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them, first sit down with the builder of the tower, and consider what will be needful to be done to complete and finish the spiritual building of a Christian; what it will stand us in to be true disciples of the holy Jesus, and a fit habitation for himself and his divine Spirit to dwell in: that so, counting the cost beforehand, we may manage this great affair with such prudence and caution, as that we may at length bring it to a happy conclusion.

I. And first, let us consider the nature of the building, and what kind of structure it is that we are to raise : that is, let us inquire what that is which Christ hath made the great end of his disciples' actions, to which all their endeavours must tend; as a prudent builder first lays his design, and often reflects upon it, and then proceeds accordingly.

Now the end which our holy Saviour requires us chiefly to propose and aim at is threefold: first, that in all things we may glorify our great and good Creator; 2, that we may live up to the dignity of our excellent nature, and most holy profession; 3, that we may make ourselves really and entirely happy. And to those that have read the scripture, this is so evident, that it needs no particular proof. And what can more become us than to have such aims as these, and constantly to regulate all our actions by them? For as for the first of them, what can be more our duty, and that bound upon us by all the reason in the world, as well as the commands of our religion, than in every thing we do to endeavour to advance his glory, from whom we at first received our being, and whose good providence it is that continually supports it, and preserves to us the free use of all, our powers and faculties ?

And as for our living up to the dignity of our excellent nature, this is what is bound upon us by the law of our creation, by which every creature is obliged to live and act like itself; only the irrational creatures do it by instinct, as they are led and guided by their Maker, without reflecting upon their own actions, and cannot do otherwise : whereas man, having a reasoning power within him, whereby he knows what it is to live and act like a man, and that he ought to do so, has withal a liberty of choice; so that he can do contrary to what he knows to be his duty, if he pleases.

But now, this liberty of ours is no excuse for our abusing it, and running counter to our reason, and degrading ourselves in so vile a manner, but rather very much the contrary; and is a very cogent argument to a constant care and circumspection, lest we be drawn into brutish practices when our nature is so much above them, and make so ill a use of that freedom of acting, which so eminently distinguishes us from the beasts, as by it to sink ourselves to a level with them. And all the world must own, that nothing is more highly reasonable, and fitting to be done, than for a rational creature and a free agent to make use of his reason and his liberty, in doing what is most suitable to the dignity of his nature; and in choosing those things before all others, which will add new degrees of perfection to it.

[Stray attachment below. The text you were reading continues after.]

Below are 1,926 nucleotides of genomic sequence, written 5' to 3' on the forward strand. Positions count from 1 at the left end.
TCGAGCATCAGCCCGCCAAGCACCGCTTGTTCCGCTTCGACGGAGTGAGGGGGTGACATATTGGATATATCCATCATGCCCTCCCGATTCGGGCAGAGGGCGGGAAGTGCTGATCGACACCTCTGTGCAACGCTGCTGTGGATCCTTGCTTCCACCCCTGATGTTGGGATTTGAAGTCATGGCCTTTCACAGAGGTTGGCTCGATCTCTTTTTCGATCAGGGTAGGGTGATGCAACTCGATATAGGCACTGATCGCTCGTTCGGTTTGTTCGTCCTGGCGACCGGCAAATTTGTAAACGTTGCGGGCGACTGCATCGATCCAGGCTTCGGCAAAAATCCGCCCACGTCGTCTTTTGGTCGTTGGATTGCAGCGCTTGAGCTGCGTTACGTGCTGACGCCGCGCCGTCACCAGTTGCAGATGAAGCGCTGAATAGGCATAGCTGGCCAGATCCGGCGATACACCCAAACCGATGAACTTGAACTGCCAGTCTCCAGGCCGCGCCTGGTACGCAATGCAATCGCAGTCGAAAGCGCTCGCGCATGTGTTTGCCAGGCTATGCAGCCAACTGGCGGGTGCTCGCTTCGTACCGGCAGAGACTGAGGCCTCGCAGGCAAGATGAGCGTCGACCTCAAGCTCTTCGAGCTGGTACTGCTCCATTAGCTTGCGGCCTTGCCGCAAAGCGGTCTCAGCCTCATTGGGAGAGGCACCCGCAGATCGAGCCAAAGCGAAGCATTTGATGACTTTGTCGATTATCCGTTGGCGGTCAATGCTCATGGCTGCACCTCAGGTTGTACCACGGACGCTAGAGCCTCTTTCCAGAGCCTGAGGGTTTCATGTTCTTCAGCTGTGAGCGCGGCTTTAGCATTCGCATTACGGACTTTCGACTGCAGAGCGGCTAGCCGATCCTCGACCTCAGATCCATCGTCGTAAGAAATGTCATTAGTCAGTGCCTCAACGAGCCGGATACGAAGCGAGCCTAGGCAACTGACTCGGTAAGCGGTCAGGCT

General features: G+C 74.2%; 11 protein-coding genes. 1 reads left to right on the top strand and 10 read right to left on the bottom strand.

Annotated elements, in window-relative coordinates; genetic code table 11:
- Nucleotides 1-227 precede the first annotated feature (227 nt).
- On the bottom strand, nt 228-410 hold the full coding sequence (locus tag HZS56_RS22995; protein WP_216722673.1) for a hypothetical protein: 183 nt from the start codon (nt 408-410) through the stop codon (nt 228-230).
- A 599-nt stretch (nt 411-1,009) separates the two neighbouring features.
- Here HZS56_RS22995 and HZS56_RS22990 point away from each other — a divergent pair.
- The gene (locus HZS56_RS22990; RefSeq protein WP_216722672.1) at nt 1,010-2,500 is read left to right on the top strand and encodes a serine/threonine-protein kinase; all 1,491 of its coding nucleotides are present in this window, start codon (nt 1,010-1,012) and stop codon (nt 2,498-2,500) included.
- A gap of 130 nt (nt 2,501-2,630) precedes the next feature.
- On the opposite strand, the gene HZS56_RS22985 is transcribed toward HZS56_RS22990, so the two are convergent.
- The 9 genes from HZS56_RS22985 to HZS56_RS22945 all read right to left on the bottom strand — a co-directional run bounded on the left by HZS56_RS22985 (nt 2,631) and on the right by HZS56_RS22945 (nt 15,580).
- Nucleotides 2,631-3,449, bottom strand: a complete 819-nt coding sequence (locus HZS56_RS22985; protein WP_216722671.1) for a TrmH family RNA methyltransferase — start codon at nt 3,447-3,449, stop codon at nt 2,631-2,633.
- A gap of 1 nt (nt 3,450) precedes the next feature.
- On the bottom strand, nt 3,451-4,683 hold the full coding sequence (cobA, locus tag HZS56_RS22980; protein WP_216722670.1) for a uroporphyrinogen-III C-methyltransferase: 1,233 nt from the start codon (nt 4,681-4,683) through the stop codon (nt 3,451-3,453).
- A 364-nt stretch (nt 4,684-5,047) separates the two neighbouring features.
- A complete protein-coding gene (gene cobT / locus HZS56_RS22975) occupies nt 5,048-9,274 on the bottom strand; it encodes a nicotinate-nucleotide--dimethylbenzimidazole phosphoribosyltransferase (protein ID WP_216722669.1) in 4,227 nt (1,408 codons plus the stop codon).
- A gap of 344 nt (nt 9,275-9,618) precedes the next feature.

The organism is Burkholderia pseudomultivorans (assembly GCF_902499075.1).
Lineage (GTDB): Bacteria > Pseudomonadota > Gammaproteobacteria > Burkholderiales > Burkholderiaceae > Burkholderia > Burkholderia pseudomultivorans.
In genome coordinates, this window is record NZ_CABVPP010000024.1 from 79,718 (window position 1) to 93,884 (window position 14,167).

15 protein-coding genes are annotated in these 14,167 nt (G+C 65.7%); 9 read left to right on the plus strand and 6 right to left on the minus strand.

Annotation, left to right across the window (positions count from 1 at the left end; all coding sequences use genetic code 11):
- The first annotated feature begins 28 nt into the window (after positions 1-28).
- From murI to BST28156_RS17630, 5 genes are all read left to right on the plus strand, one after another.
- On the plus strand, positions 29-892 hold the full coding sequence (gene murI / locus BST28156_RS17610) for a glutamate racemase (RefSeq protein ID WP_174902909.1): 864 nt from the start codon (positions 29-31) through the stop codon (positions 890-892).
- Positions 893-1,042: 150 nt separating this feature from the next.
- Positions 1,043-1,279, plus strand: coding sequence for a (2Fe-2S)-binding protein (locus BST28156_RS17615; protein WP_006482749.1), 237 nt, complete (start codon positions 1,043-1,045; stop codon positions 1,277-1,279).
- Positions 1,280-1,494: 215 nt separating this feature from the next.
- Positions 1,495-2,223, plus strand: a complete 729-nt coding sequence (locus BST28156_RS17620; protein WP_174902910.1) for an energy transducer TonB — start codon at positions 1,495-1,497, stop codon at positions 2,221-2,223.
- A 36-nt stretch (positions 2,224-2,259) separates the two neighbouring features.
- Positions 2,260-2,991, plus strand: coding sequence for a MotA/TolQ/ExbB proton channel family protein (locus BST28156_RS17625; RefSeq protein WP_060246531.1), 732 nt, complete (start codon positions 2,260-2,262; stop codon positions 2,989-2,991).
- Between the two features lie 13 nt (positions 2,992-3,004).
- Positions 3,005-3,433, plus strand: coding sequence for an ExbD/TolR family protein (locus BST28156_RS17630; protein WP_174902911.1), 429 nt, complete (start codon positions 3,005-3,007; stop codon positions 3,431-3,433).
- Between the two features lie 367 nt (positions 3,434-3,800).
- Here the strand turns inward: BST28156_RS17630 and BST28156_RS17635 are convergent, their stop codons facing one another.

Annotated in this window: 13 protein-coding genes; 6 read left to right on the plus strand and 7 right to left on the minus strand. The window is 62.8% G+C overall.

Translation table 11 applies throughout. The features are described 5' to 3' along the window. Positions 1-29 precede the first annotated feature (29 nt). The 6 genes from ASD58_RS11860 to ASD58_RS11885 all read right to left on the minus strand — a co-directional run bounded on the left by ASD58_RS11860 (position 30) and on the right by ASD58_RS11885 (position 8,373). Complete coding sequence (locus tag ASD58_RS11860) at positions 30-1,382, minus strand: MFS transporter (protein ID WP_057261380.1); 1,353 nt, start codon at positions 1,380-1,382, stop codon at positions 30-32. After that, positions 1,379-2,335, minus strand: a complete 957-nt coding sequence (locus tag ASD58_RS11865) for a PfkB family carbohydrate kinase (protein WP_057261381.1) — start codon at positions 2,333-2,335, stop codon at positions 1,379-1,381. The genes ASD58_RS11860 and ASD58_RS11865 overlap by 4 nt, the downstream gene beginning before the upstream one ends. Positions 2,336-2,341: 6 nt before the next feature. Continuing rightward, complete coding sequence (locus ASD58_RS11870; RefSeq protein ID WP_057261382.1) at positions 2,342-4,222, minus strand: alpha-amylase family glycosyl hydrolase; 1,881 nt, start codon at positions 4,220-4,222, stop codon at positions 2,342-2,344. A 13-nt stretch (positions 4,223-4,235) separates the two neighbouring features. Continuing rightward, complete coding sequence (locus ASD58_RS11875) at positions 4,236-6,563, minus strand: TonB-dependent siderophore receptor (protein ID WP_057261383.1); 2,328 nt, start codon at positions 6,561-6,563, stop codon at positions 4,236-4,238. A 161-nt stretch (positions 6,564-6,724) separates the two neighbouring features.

As for our living worthy of our most holy profession, as well as our excellent nature, nothing can be more reasonable than when a man has given himself up to the guidance of such a Master, whose wisdom is unquestionable, and whose whole endeavour is to promote his good, and has tied himself by the most sacred and inviolable obligations, to observe such a discipline as is directly conducive to his greatest interest; nothing can be more reasonable than for him to act agreeably, and conform his whole life to such excellent rules, and comply with all the directions of so good a guide.

And as for a man's endeavouring by all due means to make himself really and entirely happy; to this every one finds a very great and uncontrollable desire. Every man would be happy if he could, and it is his Creator's design that he should be so; and though we are often fatally mistaken as to what is our happiness, and about the means to attain it, (and which mistakes religion only can thoroughly rectify,) yet happiness in general is what we all do naturally and earnestly press after, and endeavour to attain.